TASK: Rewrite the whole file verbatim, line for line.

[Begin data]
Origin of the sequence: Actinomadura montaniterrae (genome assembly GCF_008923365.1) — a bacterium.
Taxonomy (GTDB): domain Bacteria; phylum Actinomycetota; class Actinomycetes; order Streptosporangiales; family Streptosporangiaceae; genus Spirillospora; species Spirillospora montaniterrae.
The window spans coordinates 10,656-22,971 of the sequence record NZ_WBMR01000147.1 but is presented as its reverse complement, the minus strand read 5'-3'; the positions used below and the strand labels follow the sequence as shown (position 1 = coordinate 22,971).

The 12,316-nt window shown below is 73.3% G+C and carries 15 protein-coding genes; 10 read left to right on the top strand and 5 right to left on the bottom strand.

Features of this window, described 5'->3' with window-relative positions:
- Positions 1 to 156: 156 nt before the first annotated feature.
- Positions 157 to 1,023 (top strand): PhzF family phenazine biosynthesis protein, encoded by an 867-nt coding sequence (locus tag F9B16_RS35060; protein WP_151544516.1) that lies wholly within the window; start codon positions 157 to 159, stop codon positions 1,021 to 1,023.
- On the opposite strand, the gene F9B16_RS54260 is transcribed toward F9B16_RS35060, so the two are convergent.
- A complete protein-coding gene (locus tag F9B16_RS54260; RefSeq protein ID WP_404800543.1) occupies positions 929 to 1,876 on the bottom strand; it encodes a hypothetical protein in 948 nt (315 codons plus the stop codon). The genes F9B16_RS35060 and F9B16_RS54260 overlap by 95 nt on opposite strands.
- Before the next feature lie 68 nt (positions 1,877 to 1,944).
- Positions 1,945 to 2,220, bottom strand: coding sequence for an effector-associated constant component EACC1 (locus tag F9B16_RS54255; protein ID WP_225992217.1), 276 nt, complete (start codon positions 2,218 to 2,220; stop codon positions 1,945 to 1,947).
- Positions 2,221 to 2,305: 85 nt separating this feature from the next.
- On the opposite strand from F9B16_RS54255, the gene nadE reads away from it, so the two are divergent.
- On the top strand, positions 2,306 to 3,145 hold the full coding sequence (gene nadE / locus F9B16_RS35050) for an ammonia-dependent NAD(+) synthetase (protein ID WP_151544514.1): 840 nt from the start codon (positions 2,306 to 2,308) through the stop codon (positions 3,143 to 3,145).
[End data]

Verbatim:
Origin of the sequence: Actinomadura montaniterrae (genome assembly GCF_008923365.1) — a bacterium.
Taxonomy (GTDB): domain Bacteria; phylum Actinomycetota; class Actinomycetes; order Streptosporangiales; family Streptosporangiaceae; genus Spirillospora; species Spirillospora montaniterrae.
The window spans coordinates 10,656-22,971 of the sequence record NZ_WBMR01000147.1 but is presented as its reverse complement, the minus strand read 5'-3'; the positions used below and the strand labels follow the sequence as shown (position 1 = coordinate 22,971).

The 12,316-nt window shown below is 73.3% G+C and carries 15 protein-coding genes; 10 read left to right on the top strand and 5 right to left on the bottom strand.

Features of this window, described 5'->3' with window-relative positions:
- Positions 1 to 156: 156 nt before the first annotated feature.
- Positions 157 to 1,023 (top strand): PhzF family phenazine biosynthesis protein, encoded by an 867-nt coding sequence (locus tag F9B16_RS35060; protein WP_151544516.1) that lies wholly within the window; start codon positions 157 to 159, stop codon positions 1,021 to 1,023.
- On the opposite strand, the gene F9B16_RS54260 is transcribed toward F9B16_RS35060, so the two are convergent.
- A complete protein-coding gene (locus tag F9B16_RS54260; RefSeq protein ID WP_404800543.1) occupies positions 929 to 1,876 on the bottom strand; it encodes a hypothetical protein in 948 nt (315 codons plus the stop codon). The genes F9B16_RS35060 and F9B16_RS54260 overlap by 95 nt on opposite strands.
- Before the next feature lie 68 nt (positions 1,877 to 1,944).
- Positions 1,945 to 2,220, bottom strand: coding sequence for an effector-associated constant component EACC1 (locus tag F9B16_RS54255; protein ID WP_225992217.1), 276 nt, complete (start codon positions 2,218 to 2,220; stop codon positions 1,945 to 1,947).
- Positions 2,221 to 2,305: 85 nt separating this feature from the next.
- On the opposite strand from F9B16_RS54255, the gene nadE reads away from it, so the two are divergent.
- On the top strand, positions 2,306 to 3,145 hold the full coding sequence (gene nadE / locus F9B16_RS35050) for an ammonia-dependent NAD(+) synthetase (protein ID WP_151544514.1): 840 nt from the start codon (positions 2,306 to 2,308) through the stop codon (positions 3,143 to 3,145).